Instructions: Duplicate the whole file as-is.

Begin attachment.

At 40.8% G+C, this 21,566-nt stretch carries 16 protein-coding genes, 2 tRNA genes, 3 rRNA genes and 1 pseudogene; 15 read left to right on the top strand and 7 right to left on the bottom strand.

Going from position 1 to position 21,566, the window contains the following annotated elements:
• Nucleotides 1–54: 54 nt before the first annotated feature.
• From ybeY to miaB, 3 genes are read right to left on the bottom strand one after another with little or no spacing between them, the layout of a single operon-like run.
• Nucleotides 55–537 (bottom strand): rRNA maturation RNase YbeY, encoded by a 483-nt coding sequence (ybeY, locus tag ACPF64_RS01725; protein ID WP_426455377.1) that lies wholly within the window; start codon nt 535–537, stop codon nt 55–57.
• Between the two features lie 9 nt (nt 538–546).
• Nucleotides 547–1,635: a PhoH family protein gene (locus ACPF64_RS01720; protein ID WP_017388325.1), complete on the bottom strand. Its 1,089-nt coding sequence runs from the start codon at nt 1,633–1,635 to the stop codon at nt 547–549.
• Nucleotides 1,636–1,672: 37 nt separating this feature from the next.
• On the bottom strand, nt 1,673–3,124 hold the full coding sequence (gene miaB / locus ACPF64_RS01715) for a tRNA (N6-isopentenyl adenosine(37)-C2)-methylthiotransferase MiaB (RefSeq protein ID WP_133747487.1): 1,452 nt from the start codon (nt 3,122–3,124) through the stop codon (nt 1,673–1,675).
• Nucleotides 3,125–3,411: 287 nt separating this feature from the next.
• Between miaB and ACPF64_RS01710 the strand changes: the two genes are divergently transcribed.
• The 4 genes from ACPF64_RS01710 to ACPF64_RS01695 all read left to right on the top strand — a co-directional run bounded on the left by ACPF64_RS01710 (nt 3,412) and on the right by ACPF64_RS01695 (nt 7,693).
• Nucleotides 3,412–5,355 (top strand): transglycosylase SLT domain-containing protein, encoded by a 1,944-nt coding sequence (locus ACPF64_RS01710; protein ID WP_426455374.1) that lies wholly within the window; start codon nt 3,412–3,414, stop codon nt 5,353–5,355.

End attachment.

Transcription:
At 40.8% G+C, this 21,566-nt stretch carries 16 protein-coding genes, 2 tRNA genes, 3 rRNA genes and 1 pseudogene; 15 read left to right on the top strand and 7 right to left on the bottom strand.

Going from position 1 to position 21,566, the window contains the following annotated elements:
• Nucleotides 1–54: 54 nt before the first annotated feature.
• From ybeY to miaB, 3 genes are read right to left on the bottom strand one after another with little or no spacing between them, the layout of a single operon-like run.
• Nucleotides 55–537 (bottom strand): rRNA maturation RNase YbeY, encoded by a 483-nt coding sequence (ybeY, locus tag ACPF64_RS01725; protein ID WP_426455377.1) that lies wholly within the window; start codon nt 535–537, stop codon nt 55–57.
• Between the two features lie 9 nt (nt 538–546).
• Nucleotides 547–1,635: a PhoH family protein gene (locus ACPF64_RS01720; protein ID WP_017388325.1), complete on the bottom strand. Its 1,089-nt coding sequence runs from the start codon at nt 1,633–1,635 to the stop codon at nt 547–549.
• Nucleotides 1,636–1,672: 37 nt separating this feature from the next.
• On the bottom strand, nt 1,673–3,124 hold the full coding sequence (gene miaB / locus ACPF64_RS01715) for a tRNA (N6-isopentenyl adenosine(37)-C2)-methylthiotransferase MiaB (RefSeq protein ID WP_133747487.1): 1,452 nt from the start codon (nt 3,122–3,124) through the stop codon (nt 1,673–1,675).
• Nucleotides 3,125–3,411: 287 nt separating this feature from the next.
• Between miaB and ACPF64_RS01710 the strand changes: the two genes are divergently transcribed.
• The 4 genes from ACPF64_RS01710 to ACPF64_RS01695 all read left to right on the top strand — a co-directional run bounded on the left by ACPF64_RS01710 (nt 3,412) and on the right by ACPF64_RS01695 (nt 7,693).
• Nucleotides 3,412–5,355 (top strand): transglycosylase SLT domain-containing protein, encoded by a 1,944-nt coding sequence (locus ACPF64_RS01710; protein ID WP_426455374.1) that lies wholly within the window; start codon nt 3,412–3,414, stop codon nt 5,353–5,355.